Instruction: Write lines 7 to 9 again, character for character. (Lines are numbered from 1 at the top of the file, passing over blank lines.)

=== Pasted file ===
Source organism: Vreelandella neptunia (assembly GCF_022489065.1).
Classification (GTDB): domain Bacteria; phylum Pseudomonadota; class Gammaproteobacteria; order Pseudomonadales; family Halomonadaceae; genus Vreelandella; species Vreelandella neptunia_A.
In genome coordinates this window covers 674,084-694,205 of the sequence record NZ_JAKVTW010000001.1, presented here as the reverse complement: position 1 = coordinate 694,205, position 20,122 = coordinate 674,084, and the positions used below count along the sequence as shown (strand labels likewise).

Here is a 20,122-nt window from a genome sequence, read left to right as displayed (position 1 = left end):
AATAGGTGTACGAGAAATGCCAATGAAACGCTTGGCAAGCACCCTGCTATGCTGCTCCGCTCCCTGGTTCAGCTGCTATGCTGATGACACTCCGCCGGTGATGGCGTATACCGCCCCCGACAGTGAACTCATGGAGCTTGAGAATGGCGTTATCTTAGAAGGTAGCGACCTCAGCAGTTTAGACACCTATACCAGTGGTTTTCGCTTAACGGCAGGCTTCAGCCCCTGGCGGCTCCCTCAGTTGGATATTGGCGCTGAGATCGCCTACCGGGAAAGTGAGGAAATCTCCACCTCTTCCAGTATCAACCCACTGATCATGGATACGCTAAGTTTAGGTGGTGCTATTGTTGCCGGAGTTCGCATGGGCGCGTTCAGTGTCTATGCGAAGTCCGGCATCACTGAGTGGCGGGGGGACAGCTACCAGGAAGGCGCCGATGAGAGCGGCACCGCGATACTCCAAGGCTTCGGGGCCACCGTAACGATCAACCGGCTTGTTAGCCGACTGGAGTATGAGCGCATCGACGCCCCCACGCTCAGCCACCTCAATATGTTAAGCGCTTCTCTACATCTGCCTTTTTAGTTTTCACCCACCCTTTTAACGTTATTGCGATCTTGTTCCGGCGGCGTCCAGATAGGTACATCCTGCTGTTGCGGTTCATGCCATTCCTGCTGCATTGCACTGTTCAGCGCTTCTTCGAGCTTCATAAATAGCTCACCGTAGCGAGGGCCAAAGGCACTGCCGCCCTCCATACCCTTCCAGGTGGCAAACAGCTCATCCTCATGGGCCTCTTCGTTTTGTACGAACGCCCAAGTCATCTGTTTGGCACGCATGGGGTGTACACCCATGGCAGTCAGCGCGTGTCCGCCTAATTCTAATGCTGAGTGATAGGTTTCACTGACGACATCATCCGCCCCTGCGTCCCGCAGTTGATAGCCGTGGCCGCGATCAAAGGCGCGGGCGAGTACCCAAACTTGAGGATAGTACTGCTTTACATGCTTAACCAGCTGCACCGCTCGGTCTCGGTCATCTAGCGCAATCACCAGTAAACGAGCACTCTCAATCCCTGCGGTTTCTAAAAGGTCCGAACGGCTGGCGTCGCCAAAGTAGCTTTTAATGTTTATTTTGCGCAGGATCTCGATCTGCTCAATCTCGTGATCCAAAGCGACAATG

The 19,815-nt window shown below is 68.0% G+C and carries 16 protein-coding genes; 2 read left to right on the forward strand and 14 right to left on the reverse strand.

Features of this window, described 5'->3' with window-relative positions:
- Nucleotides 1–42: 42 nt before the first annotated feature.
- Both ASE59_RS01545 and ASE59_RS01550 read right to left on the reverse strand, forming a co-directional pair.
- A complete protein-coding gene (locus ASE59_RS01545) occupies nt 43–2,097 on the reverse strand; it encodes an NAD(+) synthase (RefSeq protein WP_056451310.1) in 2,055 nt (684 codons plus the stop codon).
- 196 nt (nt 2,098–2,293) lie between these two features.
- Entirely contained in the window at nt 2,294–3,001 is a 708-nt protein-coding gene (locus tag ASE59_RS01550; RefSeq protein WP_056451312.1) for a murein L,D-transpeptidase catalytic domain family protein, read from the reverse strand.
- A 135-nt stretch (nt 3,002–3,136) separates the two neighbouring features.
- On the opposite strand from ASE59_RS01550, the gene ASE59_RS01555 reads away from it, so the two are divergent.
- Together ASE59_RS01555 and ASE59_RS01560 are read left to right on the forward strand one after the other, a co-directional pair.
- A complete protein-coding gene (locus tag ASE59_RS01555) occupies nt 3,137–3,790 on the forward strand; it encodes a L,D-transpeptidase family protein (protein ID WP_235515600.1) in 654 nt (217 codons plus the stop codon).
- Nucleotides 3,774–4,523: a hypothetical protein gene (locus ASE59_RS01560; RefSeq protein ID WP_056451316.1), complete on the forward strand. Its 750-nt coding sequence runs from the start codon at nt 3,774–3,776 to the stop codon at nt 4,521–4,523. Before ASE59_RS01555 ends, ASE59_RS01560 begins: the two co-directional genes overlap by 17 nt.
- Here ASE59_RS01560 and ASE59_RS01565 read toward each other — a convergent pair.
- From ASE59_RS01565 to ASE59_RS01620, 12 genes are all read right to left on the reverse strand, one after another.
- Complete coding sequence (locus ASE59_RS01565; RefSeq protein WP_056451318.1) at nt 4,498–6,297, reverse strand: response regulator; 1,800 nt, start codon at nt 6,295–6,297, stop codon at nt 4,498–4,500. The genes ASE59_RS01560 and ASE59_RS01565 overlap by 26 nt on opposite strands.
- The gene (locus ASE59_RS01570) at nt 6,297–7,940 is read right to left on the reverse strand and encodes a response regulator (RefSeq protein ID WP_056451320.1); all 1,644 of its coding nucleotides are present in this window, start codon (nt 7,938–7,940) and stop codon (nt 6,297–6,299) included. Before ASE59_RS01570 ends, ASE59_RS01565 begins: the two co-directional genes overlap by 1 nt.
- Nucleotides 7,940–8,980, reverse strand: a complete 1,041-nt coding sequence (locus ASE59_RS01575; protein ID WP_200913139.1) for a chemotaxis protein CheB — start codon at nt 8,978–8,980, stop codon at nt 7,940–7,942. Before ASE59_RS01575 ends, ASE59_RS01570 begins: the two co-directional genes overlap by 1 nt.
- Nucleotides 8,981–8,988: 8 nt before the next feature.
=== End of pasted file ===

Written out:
Features of this window, described 5'->3' with window-relative positions:
- Nucleotides 1–42: 42 nt before the first annotated feature.
- Both ASE59_RS01545 and ASE59_RS01550 read right to left on the reverse strand, forming a co-directional pair.